Monday, July 5, 2010

Animosity grows between OSPCA and its critics

Nearly two months after the OSPCA euthanized 99 animals at its York Region shelter amid an aggressive ringworm outbreak, there is no word on when a probe of the matter will begin, nor on when the Woodbine Avenue facility will reopen to the public.
In the meantime, animosity is growing between the provincial animal-welfare society and its detractors, including a thriving online community and a few persistent protesters who maintain a physical presence outside the shelter.
Hundreds are expected to attend a demonstration at Queen’s Park next Saturday calling for a review of the OSPCA Act, which gives the society sweeping powers and which Newmarket-Aurora MPP Frank Klees blames for the “tragic circumstances” surrounding the ringworm outbreak.
The Queen’s Park gathering comes as both sides trade bitter allegations; the OSPCA accuses “extremely aggressive” protesters of derailing a planned adoption blitz at the York Region shelter late last month by making threats, while protesters say the provincial society is attempting to discredit their legitimate grievances.
“We never threatened anybody,” said Michelle, one of several women picketing outside the York Region shelter on a recent evening. She says her group would have welcomed the adoption blitz, designed to find homes for about 30 cats and kittens deemed healthy after follow-up ringworm tests.
“The OSPCA is trying to turn the public against the protesters while gaining sympathy for the OSPCA. They have made it clear that they are not happy that the protesters are still there,” noted Douglas Brown, who administers an online forum critical of the society.
The OSPCA, however, professed to be “deeply saddened that these individuals claiming to be protesting on behalf of the animals have actually interfered with the re-homing of the animals.”
Spokeswoman Alison Cross says the society has received threats ever since the May outbreak, citing voicemail messages warning staff and veterinarians to “be very careful” when leaving the facility.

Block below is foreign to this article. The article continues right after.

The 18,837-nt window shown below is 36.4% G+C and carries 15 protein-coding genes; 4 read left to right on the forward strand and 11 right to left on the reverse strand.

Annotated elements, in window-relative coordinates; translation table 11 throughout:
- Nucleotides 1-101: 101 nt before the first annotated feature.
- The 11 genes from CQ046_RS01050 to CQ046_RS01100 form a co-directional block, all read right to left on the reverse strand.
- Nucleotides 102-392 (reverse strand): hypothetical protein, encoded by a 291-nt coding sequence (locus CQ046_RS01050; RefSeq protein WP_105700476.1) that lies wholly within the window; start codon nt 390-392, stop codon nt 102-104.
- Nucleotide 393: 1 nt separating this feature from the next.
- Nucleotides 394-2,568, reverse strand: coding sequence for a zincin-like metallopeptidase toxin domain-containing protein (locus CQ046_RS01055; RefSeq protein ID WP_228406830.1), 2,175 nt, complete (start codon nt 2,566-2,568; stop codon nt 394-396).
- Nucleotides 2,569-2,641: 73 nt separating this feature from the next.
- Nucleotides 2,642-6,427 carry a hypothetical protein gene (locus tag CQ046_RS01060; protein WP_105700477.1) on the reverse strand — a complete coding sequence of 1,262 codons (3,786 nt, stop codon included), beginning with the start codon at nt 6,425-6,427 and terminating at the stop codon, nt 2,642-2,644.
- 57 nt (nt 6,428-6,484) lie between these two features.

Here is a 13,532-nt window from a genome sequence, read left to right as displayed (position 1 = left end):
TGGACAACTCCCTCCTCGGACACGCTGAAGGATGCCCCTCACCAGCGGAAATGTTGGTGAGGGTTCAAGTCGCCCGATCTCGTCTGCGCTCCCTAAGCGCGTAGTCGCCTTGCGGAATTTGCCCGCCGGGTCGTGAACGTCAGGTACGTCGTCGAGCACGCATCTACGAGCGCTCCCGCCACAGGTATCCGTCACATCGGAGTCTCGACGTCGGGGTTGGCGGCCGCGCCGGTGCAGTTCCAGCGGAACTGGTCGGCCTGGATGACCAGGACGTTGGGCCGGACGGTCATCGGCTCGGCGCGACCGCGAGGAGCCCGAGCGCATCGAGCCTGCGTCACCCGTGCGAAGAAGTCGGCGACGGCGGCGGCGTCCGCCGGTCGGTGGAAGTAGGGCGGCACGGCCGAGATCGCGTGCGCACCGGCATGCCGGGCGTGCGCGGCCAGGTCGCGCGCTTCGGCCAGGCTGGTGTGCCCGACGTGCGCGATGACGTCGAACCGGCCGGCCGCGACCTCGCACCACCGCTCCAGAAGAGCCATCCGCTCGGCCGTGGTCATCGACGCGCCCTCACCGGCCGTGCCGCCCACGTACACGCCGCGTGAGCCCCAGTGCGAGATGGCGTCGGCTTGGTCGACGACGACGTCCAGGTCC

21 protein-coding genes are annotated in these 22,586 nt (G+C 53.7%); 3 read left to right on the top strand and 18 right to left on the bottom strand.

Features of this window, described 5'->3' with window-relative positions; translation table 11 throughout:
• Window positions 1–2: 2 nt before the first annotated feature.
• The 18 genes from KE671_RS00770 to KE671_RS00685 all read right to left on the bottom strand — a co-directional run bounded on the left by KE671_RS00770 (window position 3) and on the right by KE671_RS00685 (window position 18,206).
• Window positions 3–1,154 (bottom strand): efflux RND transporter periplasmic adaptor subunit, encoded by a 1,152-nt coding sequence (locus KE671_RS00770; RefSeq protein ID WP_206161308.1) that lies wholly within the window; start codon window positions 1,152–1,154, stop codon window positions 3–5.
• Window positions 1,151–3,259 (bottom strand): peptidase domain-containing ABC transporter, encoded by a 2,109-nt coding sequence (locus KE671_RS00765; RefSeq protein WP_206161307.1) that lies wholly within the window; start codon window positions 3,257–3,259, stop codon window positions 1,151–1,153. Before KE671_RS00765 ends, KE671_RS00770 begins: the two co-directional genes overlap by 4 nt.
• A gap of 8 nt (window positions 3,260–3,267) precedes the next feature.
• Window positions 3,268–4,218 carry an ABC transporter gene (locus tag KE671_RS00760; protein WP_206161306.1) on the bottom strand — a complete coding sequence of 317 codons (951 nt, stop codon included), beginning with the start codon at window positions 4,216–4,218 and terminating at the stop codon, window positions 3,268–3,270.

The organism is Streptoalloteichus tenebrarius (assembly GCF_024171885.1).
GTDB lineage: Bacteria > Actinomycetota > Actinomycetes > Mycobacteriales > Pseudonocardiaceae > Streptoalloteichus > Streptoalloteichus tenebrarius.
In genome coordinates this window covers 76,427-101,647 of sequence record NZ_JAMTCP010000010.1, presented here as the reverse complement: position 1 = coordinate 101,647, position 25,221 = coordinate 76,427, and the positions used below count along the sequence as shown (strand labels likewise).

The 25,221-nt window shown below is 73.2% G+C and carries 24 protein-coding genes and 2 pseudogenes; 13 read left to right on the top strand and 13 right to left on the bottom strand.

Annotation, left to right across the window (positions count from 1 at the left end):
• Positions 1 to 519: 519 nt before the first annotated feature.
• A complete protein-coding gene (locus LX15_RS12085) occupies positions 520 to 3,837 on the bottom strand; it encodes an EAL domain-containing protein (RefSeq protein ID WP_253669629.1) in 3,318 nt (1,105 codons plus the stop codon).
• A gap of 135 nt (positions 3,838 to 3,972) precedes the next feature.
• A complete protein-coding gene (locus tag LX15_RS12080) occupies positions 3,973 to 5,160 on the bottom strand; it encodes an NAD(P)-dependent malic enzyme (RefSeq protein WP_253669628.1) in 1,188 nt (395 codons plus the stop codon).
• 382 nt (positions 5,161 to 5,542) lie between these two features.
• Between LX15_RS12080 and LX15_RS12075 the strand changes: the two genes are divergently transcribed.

“We’re all coming after you — when you come out of the door, when your car blows up,” one such message states.
After the OSPCA announced the adoption blitz, Ms. Cross said, a new wave of threats emerged, including people vowing to take photos of those involved, record their license plates and track where adopted animals would be going.
Ultimately, for “the safety of the staff and the animals and the general public,” the blitz was cancelled and the animals sent to other shelters.
Mr. Brown, noting protesters are merely seeking “oversight and accountability,” vehemently denied protesters would employ such tactics, particularly against the general public.
York Regional Police Constable Rebecca Boyd says no criminal reports related to the York Region shelter have come in recently, though police did investigate a number of incidents back in May.
Ms. Cross says it is difficult to pinpoint the origin of the latest threats: “A lot of them are coming through email and voicemail, so we don’t know if it’s from one particular group.”
Asked how, under the circumstances, the York Region shelter will ever be deemed safe to reopen once it is fully sanitized to remove ringworm spores, Ms. Cross said the OSPCA “will have to evaluate the situation at that time and see what’s best.”
The current standoff has its roots nearly two months ago, when the OSPCA announced plans to euthanize up to 350 animals at the York Region facility amid a severe ringworm outbreak. Facing immediate and intense public criticism, the society quickly cut that number to 99.
OSPCA officials have attributed the outbreak to human error and are negotiating “terms of engagement” with an external candidate selected to probe and publicly report on the circumstances.
Dozens of animals who survived the outbreak were sent to external clinics for ringworm testing, and while the group of 30 cats and kittens were cleared, many are still awaiting final results.